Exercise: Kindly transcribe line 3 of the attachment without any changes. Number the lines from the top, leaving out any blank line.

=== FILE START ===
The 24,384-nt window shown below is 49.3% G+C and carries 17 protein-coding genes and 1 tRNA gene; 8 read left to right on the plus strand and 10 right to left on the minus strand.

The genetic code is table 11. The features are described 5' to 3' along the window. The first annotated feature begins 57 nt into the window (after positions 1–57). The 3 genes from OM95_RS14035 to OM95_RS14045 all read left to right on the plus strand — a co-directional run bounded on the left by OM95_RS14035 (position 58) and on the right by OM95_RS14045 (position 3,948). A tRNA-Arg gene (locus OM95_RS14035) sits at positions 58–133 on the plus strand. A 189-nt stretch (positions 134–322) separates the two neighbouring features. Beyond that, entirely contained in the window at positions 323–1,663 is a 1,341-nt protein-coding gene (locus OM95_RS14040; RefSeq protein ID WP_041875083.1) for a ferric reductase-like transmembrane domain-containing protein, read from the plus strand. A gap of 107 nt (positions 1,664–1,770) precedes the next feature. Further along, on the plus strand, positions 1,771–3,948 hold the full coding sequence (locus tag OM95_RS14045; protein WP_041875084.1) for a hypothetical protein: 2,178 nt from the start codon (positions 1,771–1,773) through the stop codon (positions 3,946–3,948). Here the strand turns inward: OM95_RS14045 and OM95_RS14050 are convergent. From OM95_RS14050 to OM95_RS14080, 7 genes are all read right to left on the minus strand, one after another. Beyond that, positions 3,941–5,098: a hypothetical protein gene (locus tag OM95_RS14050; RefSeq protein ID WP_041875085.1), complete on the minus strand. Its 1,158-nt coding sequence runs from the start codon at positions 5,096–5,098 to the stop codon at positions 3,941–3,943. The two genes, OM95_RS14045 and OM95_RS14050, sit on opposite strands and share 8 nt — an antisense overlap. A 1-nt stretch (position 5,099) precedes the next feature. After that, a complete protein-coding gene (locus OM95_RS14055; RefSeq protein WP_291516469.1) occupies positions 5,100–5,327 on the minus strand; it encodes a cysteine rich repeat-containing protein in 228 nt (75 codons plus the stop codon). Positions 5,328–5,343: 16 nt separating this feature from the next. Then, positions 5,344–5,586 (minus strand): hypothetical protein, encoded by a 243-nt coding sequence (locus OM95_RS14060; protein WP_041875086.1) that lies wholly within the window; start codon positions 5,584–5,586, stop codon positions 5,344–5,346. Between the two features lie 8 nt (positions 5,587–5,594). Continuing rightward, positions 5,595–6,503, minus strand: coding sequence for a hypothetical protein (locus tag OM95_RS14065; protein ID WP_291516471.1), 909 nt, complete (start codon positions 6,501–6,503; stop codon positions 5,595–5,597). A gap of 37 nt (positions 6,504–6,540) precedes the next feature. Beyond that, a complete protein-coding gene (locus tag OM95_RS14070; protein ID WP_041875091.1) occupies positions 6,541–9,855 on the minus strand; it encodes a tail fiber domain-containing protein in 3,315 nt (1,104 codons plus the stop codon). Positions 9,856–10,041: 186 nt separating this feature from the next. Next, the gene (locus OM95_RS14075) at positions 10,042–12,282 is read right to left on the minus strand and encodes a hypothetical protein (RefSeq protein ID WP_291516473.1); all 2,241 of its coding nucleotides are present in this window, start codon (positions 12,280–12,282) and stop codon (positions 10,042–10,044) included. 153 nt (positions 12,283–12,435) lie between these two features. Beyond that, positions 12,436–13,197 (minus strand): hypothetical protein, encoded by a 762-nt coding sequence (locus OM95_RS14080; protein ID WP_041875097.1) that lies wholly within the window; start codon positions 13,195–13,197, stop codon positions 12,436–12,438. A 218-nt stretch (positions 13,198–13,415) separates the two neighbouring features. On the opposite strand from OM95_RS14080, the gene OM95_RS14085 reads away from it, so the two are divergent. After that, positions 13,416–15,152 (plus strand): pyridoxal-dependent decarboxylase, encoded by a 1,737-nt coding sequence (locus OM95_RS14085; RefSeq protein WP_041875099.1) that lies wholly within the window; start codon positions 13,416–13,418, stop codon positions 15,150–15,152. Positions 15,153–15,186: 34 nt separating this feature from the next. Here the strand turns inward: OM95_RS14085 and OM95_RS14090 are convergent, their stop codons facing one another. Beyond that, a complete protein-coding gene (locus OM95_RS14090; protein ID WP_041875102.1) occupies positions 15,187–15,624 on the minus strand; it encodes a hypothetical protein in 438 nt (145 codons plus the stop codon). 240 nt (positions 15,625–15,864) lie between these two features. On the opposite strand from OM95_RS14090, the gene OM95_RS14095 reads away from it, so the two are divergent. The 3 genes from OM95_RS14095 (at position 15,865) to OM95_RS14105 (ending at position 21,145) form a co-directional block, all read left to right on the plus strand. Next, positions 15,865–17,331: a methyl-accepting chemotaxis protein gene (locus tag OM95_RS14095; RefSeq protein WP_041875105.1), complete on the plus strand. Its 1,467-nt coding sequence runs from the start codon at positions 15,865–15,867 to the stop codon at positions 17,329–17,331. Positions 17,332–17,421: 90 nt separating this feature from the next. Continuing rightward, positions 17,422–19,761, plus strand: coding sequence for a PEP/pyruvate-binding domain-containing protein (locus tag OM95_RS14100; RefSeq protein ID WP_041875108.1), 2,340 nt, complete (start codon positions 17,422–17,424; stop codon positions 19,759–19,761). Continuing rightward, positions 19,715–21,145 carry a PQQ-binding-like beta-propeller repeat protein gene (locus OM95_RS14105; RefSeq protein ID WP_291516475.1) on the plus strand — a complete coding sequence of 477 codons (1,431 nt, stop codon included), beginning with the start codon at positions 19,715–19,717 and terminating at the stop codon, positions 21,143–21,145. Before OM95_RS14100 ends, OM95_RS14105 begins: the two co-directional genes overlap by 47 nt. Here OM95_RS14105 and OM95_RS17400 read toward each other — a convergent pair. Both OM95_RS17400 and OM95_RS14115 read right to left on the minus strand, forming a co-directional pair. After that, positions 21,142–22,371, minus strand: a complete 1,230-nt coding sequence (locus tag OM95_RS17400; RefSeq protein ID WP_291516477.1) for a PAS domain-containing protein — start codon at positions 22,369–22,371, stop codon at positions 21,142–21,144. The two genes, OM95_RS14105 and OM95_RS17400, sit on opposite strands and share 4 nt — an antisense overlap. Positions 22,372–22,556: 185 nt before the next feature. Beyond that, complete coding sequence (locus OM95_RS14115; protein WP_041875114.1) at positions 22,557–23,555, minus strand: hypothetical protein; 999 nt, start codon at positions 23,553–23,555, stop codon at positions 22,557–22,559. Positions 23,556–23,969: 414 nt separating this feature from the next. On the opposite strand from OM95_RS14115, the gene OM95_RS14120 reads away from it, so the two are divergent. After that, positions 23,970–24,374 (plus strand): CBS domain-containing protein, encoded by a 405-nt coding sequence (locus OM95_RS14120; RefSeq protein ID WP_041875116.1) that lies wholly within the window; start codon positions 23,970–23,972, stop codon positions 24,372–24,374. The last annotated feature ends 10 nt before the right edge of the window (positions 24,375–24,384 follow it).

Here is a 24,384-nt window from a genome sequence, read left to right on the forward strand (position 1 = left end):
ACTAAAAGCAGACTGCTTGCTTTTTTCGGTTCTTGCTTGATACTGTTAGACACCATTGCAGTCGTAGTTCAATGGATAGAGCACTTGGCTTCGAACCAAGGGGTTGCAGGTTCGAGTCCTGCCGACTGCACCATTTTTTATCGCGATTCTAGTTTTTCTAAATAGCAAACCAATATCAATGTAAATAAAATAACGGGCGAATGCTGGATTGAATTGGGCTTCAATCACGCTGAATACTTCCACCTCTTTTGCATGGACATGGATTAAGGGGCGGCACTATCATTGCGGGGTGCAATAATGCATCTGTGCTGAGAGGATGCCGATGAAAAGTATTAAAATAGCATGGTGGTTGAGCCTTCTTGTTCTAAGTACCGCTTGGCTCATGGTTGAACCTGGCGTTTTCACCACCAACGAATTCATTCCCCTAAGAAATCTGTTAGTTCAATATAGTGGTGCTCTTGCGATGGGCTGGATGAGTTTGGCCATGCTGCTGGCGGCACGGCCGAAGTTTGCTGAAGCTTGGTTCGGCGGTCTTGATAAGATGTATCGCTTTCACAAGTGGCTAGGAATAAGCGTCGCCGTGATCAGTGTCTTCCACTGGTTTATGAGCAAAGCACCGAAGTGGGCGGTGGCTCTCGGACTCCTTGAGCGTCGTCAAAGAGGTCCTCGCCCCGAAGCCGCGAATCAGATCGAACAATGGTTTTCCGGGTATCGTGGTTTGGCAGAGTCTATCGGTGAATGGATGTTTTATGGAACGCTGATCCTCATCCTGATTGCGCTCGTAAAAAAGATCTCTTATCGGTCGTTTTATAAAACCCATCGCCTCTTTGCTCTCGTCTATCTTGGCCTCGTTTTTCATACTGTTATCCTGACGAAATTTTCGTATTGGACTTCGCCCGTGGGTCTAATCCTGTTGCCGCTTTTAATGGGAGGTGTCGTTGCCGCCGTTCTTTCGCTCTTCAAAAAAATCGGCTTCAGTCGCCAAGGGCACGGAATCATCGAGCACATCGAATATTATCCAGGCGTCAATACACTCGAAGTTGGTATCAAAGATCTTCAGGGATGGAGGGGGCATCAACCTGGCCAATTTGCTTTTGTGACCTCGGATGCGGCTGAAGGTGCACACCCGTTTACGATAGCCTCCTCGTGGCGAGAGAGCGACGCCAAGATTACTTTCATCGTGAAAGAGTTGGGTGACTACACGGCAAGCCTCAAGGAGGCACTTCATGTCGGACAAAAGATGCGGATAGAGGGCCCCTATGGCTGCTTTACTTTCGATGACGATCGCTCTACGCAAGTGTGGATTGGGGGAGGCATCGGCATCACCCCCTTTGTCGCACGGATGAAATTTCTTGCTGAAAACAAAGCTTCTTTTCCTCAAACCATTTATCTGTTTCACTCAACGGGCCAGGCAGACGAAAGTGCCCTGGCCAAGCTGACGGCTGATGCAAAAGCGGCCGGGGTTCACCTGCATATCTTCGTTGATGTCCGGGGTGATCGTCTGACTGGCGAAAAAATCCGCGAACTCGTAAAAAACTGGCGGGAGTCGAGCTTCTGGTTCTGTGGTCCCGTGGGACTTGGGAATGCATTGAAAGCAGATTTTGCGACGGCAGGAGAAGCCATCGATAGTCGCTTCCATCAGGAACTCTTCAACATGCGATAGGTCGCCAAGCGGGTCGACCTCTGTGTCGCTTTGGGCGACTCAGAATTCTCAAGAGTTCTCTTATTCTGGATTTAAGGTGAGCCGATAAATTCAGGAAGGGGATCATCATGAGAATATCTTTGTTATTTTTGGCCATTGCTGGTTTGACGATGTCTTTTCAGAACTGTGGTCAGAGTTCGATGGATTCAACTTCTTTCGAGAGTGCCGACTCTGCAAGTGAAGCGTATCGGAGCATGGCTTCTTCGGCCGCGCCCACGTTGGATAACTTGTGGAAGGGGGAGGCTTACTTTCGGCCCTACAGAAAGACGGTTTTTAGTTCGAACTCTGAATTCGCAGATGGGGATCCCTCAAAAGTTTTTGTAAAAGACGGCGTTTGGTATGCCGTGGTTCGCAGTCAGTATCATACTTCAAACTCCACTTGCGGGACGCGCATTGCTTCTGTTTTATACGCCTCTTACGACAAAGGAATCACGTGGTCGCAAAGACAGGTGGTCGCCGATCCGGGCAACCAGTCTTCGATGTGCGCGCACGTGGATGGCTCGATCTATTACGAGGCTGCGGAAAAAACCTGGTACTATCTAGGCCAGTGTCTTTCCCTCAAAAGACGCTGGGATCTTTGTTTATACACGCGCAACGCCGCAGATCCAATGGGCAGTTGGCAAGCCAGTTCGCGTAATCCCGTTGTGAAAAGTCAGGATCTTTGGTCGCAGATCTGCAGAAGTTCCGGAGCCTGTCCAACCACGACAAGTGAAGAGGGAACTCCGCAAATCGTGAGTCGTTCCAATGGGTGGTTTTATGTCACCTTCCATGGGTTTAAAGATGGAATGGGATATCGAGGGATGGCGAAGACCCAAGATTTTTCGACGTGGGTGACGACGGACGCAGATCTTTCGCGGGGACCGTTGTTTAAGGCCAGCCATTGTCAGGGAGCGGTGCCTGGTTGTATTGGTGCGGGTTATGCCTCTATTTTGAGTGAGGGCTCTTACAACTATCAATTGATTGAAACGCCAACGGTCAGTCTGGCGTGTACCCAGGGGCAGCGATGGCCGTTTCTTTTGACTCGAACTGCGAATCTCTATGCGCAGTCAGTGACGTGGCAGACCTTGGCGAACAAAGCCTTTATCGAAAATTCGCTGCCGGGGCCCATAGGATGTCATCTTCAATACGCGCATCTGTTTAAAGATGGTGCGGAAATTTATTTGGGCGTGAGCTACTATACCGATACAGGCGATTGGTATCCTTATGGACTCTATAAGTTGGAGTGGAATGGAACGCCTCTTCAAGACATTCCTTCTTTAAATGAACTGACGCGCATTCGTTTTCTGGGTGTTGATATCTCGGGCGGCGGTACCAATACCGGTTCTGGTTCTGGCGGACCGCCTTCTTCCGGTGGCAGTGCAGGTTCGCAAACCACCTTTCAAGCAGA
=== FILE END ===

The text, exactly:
Here is a 24,384-nt window from a genome sequence, read left to right on the forward strand (position 1 = left end):